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Figure 5. BWV seasonal average for period 1986–2020 in (a) summer, (b) autumn, (c) winter, and (d) spring in the study area. Erosion places are indicated by reddish colors and accretion ones by greenish colors. (e) BWV monthly average and standard deviation of EM6 transect for the entire period.
Figure 5. BWV seasonal average for period 1986–2020 in (a) summer, (b) autumn, (c) winter, and (d) spring in the study area. Erosion places are indicated by reddish colors and accretion ones by greenish colors. (e) BWV monthly average and standard deviation of EM6 transect for the entire period.
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Figure 6. Monthly BWV series at (a) PM1 and (b) PM10 transects.
Figure 6. Monthly BWV series at (a) PM1 and (b) PM10 transects.
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Figure 7. BWV trends in m/year at PM Bay: (a) 1989–1996, (b) 1997–2004, (c) 2005–2012, (d) 2013–2020. Negative trends are indicated by reddish colors and positive trends by greenish colors.
Figure 7. BWV trends in m/year at PM Bay: (a) 1989–1996, (b) 1997–2004, (c) 2005–2012, (d) 2013–2020. Negative trends are indicated by reddish colors and positive trends by greenish colors.
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Figure 8. BWV long-term trends in m/year, 1986–2020. Negative trends are indicated by reddish colors and positive trends by greenish colors. Transects locations and names are indicated.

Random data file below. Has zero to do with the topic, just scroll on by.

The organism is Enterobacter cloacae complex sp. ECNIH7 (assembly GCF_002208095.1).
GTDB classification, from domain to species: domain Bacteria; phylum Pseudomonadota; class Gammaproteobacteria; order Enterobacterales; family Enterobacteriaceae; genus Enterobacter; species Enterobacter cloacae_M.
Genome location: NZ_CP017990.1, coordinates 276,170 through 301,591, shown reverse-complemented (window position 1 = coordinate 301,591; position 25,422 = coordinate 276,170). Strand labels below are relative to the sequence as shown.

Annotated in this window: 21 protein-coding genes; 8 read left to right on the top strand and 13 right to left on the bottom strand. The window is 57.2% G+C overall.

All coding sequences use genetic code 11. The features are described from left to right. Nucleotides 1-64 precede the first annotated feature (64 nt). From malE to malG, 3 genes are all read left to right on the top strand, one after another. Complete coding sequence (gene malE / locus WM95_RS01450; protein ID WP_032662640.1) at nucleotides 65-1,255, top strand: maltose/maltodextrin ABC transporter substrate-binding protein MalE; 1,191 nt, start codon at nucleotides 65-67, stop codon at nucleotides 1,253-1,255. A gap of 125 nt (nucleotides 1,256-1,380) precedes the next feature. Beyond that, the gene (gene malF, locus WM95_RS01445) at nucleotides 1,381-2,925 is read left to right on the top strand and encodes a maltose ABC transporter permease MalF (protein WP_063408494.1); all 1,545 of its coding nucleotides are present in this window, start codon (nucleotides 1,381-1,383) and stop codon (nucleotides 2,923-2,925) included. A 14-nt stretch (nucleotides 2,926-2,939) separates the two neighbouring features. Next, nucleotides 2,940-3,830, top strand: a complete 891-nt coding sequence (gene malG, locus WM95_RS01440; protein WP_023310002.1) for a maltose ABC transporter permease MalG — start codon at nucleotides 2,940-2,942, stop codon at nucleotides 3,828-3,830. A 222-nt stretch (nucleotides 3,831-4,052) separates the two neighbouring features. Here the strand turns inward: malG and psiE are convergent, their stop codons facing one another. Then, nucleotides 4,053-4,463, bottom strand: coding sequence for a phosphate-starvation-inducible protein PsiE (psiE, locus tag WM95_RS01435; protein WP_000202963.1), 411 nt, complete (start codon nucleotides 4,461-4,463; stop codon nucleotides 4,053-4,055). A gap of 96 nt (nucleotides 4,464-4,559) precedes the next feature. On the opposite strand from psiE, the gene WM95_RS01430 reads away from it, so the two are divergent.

Figure 8. BWV long-term trends in m/year, 1986–2020. Negative trends are indicated by reddish colors and positive trends by greenish colors. Transects locations and names are indicated.
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Figure 9. Monthly BWV (blue dots) and smoothed BWV series (red line) at RO4. The start of breakwater construction and the disconnection of the last breakwater are indicated by black lines.
Figure 9. Monthly BWV (blue dots) and smoothed BWV series (red line) at RO4. The start of breakwater construction and the disconnection of the last breakwater are indicated by black lines.
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Billet, C.; Bacino, G.; Alonso, G.; Dragani, W. Shoreline Temporal Variability Inferred from Satellite Images at Mar del Plata, Argentina. Water 2023, 15, 1299.

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Billet C, Bacino G, Alonso G, Dragani W. Shoreline Temporal Variability Inferred from Satellite Images at Mar del Plata, Argentina. Water. 2023; 15(7):1299.

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Billet, Carolina, Guido Bacino, Guadalupe Alonso, and Walter Dragani. 2023. "Shoreline Temporal Variability Inferred from Satellite Images at Mar del Plata, Argentina" Water 15, no. 7: 1299.